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The Hersey and Blanchard situational leadership model categorises leadership styles as S1 to S4 according to the level of direction and support provided by the leader:
S1 – Telling: The leader gives specific directions to the followers on how to perform a specific task, who will have little or no input to the situation due to lack of knowledge or commitment. This will arise when a new team is being formed, or a new member joins a team, who doesn’t have the skills or knowledge to work unassisted.
S2 – Selling: The leader still provides the majority of the direction, but now seeks to explain the purpose of the task. This may arise when a team is relatively immature, having some of the skills to perform the job, yet lack the motivation or commitment to perform the work unassisted. An example can be a new graduate who lacks the knowledge however is enthusiastic and willing to try.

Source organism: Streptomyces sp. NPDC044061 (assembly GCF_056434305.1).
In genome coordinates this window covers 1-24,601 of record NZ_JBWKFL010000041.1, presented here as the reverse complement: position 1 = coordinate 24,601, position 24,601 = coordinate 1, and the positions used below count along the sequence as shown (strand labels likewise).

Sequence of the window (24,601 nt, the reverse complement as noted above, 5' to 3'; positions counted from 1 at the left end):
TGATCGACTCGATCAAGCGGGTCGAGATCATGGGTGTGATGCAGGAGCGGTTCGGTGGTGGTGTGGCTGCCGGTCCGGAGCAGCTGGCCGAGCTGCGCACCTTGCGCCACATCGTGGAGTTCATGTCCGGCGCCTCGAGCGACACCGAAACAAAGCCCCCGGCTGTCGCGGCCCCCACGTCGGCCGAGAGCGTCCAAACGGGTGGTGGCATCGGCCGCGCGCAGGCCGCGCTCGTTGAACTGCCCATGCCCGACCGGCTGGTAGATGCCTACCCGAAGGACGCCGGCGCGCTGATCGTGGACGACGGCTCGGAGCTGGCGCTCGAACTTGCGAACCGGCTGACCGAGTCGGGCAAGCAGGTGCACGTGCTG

S3 – Participating: The leader and followers start making decisions together about how the task can be better accomplished. The leader becomes less directive and supports followers in their decisions. An example can be a subject matter expert or younger members of the team who may not have the confidence or authorisation to communicate with senior management.
S4 – Delegating: The leader still remains involved to monitor the task, but predominately full responsibility and accountability for performing the task lies with the follower. An example of this could be an experienced and competent team that is confident and familiar with the processes.
No one style is considered to be the best in all situations. PMs need to be flexible and adapt their style according to the specific circumstances. They also need to consider maturity level of the followers, shown as M1 – M4 in the model, which depends on their experience and confidence levels. The maturity levels are also task specific as a follower may be experienced and confident in performing a specific task but lacking the skills to perform a new one.